Doberman –Yppan: score and separate parts (31, 10, 11, 7, and 8 pages respectively)
Stephen Goss’ music is literally like no one else’s. Having seen several of his scores over the years I have come to realize this fact. Commissioned by the Tucson Guitar Society and Julia Pernet, it received its first performance in December of 2018 and there is a video on YouTube of the entire piece. The Programme Notes go into some detail as to what the very unusual opening and closing sections are depicting, and the score here is quite a sight in itself, as the first 6 pages and the final 4 consist of a huge variety of effects, e.g. hands sweeping up and down bass strings, sometimes with notes being fretted at the same time, the use of bottleneck, all manner of glissandi, and so on. This takes some considerable time on the recording and the conductor here is essential, because I would think it would be impossible to even consider being on the same beat and in the same bar without one. When the effects stop and the musical notation takes over four parts of harmonics are placed atop some large clashing 6 string chords spread over the final four parts. Then at the close of the chordal section, a sharp and short ponticello section, to be played very dry and full of off – beat rhythms takes over that leads to a new 12/8 part. Here all the guitars collide against one another with their rhythms constantly changing and the actual notes they are playing becoming so complex that themes are to a great degree absent. The music, line by line is not chromatic or atonal by itself, but the effect of all eight sets of players seeming to play almost randomly leaves the effect of a huge sound where little can be picked out and no harmonies or melodies are audible. If that is the effect that the composer intended, namely a sort of huge enveloping soundscape where the size of the whole sound is the important factor, then this is exactly what happens. After a climax has been reached the players revert little by little back to the opening effects and everything closes ppp.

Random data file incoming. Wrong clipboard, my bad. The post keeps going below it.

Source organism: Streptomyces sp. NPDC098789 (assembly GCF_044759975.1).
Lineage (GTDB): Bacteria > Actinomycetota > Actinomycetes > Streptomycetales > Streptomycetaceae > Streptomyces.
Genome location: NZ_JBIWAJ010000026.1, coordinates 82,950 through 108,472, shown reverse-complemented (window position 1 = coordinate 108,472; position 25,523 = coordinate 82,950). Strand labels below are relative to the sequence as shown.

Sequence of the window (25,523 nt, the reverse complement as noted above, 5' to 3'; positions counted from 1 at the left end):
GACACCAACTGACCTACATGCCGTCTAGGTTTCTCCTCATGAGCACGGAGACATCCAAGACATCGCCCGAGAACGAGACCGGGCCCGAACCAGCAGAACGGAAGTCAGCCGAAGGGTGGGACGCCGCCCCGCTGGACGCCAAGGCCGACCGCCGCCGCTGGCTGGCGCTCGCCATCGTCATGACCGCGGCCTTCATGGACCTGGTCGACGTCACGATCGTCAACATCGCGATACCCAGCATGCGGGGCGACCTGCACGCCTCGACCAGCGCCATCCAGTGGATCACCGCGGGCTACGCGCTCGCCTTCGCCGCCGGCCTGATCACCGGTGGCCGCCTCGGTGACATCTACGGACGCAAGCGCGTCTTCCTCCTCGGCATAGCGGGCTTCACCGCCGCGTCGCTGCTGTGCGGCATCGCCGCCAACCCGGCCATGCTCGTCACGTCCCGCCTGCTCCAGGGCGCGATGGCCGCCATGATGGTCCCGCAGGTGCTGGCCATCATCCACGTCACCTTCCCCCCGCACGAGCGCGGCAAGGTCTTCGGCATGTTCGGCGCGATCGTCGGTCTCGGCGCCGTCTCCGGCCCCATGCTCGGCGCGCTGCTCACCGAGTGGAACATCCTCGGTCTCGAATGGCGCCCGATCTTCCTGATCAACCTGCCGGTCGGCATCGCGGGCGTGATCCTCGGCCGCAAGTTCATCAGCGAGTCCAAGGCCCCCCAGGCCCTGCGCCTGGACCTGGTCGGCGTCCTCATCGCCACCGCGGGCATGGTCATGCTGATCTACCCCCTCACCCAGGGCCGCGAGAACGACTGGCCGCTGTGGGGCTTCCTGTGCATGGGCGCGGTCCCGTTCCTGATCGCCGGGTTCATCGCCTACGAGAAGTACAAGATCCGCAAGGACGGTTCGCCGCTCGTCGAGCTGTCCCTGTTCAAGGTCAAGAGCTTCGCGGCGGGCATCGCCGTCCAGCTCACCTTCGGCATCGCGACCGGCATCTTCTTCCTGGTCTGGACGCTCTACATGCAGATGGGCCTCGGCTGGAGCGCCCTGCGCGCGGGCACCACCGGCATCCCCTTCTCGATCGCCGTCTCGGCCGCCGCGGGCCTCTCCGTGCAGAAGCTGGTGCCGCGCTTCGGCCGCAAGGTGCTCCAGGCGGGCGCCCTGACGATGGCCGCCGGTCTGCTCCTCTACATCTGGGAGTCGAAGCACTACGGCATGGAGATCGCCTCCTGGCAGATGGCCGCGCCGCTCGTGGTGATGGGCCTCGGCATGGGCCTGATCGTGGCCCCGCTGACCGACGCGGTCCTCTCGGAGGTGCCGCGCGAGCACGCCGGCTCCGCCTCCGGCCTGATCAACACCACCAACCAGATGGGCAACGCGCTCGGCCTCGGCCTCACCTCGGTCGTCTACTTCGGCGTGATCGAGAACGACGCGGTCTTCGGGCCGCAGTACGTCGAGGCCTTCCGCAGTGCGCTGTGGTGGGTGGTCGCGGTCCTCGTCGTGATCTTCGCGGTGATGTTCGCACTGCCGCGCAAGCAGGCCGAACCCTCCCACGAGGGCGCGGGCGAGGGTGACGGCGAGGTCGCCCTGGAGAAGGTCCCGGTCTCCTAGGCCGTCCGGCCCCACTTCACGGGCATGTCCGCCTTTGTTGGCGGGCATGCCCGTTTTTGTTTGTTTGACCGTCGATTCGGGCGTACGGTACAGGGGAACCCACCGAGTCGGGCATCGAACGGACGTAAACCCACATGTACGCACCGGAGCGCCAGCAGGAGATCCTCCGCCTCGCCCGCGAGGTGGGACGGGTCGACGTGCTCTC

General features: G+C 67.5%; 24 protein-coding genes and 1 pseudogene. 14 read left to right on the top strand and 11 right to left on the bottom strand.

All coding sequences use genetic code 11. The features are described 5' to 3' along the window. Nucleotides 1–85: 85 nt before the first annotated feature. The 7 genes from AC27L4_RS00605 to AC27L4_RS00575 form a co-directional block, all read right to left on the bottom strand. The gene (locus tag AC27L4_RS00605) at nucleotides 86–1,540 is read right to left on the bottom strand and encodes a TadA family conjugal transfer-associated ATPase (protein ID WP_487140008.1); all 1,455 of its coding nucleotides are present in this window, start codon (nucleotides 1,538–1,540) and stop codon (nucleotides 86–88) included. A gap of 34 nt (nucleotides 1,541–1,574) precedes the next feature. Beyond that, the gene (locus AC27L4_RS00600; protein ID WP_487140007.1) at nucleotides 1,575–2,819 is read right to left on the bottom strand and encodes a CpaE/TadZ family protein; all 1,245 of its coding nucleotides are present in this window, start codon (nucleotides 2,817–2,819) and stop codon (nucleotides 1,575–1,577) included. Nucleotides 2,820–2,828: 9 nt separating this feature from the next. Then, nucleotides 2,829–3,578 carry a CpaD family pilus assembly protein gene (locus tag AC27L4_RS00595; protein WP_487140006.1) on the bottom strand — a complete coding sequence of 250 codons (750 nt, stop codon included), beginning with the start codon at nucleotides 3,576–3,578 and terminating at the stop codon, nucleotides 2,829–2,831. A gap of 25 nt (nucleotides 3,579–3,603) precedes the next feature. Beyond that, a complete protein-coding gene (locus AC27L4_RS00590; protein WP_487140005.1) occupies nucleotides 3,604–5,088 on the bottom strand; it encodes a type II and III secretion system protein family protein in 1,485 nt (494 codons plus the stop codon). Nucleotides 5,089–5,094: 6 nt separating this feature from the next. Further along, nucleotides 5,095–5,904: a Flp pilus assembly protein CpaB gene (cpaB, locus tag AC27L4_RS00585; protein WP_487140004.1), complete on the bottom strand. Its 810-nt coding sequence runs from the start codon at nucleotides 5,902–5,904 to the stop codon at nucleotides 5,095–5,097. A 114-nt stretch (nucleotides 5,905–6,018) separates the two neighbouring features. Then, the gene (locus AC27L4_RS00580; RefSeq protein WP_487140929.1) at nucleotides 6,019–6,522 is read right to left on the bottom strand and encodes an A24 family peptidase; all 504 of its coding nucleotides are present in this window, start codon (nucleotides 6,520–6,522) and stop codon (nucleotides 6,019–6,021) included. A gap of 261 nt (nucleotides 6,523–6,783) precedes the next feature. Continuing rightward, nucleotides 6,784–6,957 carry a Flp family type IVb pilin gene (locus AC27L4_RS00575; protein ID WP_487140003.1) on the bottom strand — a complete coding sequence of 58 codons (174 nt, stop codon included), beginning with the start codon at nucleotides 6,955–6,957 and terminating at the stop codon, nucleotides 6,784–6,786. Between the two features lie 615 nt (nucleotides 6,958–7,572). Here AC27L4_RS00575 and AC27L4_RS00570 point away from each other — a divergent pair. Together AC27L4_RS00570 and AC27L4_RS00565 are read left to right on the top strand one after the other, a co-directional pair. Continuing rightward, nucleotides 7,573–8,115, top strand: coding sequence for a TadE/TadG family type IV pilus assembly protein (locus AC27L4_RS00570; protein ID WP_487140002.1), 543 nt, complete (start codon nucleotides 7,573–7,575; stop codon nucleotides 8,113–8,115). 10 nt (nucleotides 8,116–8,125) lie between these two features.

The difficulties of each part are not too advanced but the entire effect, the multiple time signatures and the immense concentration on constantly crossing the beat with every part in a different place means that the difficulties of this piece are considerable. As I said before Stephen Goss writes like no other, but his music is very popular with many players and so if this style appeals and you have a guitar ensemble that are mentally and physically up for it, then this could be right up your street.